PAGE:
Addiction is a terrible thing. I knew all about it when I was eight. That was when I developed my bizarre and unhealthy communion wafer dependency.
I had my first communion on the day of my First Communion. Maybe it was the connection between being dressed up in an expensive new outfit and lavished with all that attention but when I tasted, for the very first time, that wafer thin wheat flour and water I was hooked. I wanted it again and again and again.
I decided to become a daily communicant. The following evening I went to mass after school. At the appropriate time I approached the altar and knelt down for my fix. I was given just the one. Was that all? Fr. Tobin continued down the railing. Giving each parishioner just the one. Just the one! I needed more. Much more.
I did some research on Christian Doctrine. Okay, I asked my dad. He knew all about these things.
“How many communions are you allowed to have a day?”
“Is that all?”
“Two if you happen to go to a wedding and a funeral on the same day, but how often does that happen?”
I made some calculations. My auntie Brenda was very ill and my older cousin Jarleth was engaged, but yes what were the chances.
“Three, in the extreme case, when it is requested by someone who is in danger of and is almost guaranteed imminent death.”
Faking a near-death illness, though not impossible, seemed a very tricky proposition to pull off, and for all that work, just the three communion wafers?
“What happens, if more than three?”
“You get to work on your lobster-red suntan with Hitler. For eternity.”
Dad used to say things like that. He saw himself as the Humphrey Bogart of Salthill — the Pasadena of Connacht. But getting subterranean sunburn with Hitler didn’t scare me. Even though there’d be a lot of skin-peeling given the timescale involved. My craving for those tiny white circular delicacies overrode all concern, fear and guilt. I had to get to the source. The next day I signed up to become an altar boy.
While serving mass my favourite part was, obviously, the communion service. Although I never understood the purpose of the paten — communion wafer doesn’t drip. All the other chores were tedious. Ringing the bell. Shaking the thurible. Moving pew cushions. The endless bowing, genuflecting, kneeling. In hindsight, orthopedically probably not very good for a young person’s long-term posture. But I didn’t mind. I had one aim. To get at the stuff. In the golden safety box in the corner. My tabernacle of kaleidoscopic dreams.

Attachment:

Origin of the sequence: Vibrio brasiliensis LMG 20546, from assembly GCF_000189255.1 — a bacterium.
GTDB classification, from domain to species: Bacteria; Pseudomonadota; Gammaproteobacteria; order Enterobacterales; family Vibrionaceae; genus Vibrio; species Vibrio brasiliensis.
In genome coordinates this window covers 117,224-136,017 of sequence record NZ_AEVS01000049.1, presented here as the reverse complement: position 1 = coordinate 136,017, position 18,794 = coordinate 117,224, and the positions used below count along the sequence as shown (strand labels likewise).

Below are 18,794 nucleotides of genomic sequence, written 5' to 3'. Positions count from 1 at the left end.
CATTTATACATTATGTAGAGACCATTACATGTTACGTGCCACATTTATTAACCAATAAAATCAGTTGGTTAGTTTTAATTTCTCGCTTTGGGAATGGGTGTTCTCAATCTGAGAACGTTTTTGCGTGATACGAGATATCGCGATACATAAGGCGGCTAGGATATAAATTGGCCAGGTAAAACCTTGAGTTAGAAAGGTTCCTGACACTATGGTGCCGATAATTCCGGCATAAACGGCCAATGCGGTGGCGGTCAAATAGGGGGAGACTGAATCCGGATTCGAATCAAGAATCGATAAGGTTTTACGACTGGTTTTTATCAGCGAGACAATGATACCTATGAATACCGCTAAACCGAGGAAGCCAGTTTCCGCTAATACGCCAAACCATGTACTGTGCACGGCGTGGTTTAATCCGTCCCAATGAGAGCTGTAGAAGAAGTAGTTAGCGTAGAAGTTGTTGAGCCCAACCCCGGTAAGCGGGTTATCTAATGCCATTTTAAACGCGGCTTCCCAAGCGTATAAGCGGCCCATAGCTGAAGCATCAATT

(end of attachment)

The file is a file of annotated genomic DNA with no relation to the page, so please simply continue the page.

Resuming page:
I bided my time. For four months. Then, finally, I got my opportunity. It was an early morning mass. Smallish congregation. Sleep-deprived priest. Afterwards, having changed out of my surplices and soutanes, I noticed Fr. Tobin had left the key in the tabernacle door. Now was my chance. I looked around. Sneaked onto the altar. I was trembling. Anticipation-fuelled. I slowly turned the key. I peered in. Silver chalices. Cruets. Then, at the back. Sparkly and white. I saw them. All lined up there. My happy hosts. My wacky wafers. My jazz eucharists. I could contain myself no longer. I grabbed at them. I gobbled down a mouthful. The hit was sensational. Suddenly I heard footsteps. I stuffed as many as I could in the already bulky pockets — chewing gum, tissue, marbles, football cards — of my short pants and made my escape.
That afternoon, up a tree near the house, I gorged myself. All those communion wafers. Must have been some record. But by early evening the post-euphoric down was kicking in. As was the guilt. If over three in the one day sent you to hell where does twenty-eight land you? Pondering this, I was particularly quiet at mealtime.
“Are you not going to finish your fish fingers, love?”
“I’m not really that hungry.”
Trouble was by the next day, I’d forgotten the guilt and needed my dose again. New codes of practice had been implemented overnight concerning tabernacle security. If only I’d thought about replicating the key. Damn you fuzzy-thinking sacramental bread junkie! So where would I get my gear? And the right amount for my needs? There was only one person I could turn to. Godfrey Curley.
Fort Baxter had Ernie Bilko. We had Godfrey Curley. Anything. Anytime. Anywhere. For a price. I sought him out in the school shed at break-time. I told him what I needed. He told me no problem. He had an inside contact with the Sisters of Poor Clare who produced the stuff. He mentioned a price. A pocket money increase would never cover it. All the same I agreed.
I met him the following Monday. In a car park behind the newly opened shopping centre. Why did we meet in a car park? I guess we were watching too many American cop shows on TV. We looked quite conspicuous straddling insecurely on our slightly oversized bikes. The neighbours’ wives were all coming and going in their new Datsuns, Mirafioris and Opel Kadetts, waving at me and wondering how my Auntie Brenda was. I couldn’t take the tension. Maybe I wasn’t made for this sordid life of crime. When the coast was finally clear Godfrey handed me over a sample of the batch. I tasted it. It was pure. Really good quality. These nuns knew what they were doing.
“Do you want the rest?”
I took the small knapsack from my back, and removed a red coloured piggy-bank.
“This wasn’t part of the deal. A swift exchange is what we agreed on!”
I counted out the money in pennies, shillings and pounds. I handed him the exact amount. He pocketed the coins quickly. Suddenly I had a strange feeling. I looked up at the sky.
“God forgive me.”
But then I looked at the bag of goodies.
“And Godfrey. Give me.”
Karl MacDermott is an Irish-born comedy writer. He has written many articles for The Irish Times and online publications like Pure Slush and Literary Orphans. He has written two humor fiction novels, The Creative Lower Being (Killynon House Books Ltd, 2007) and a new novel, Ireland’s Favourite Failure, which is available on Amazon Kindle. He is currently writer-in-residence at his home in Dublin.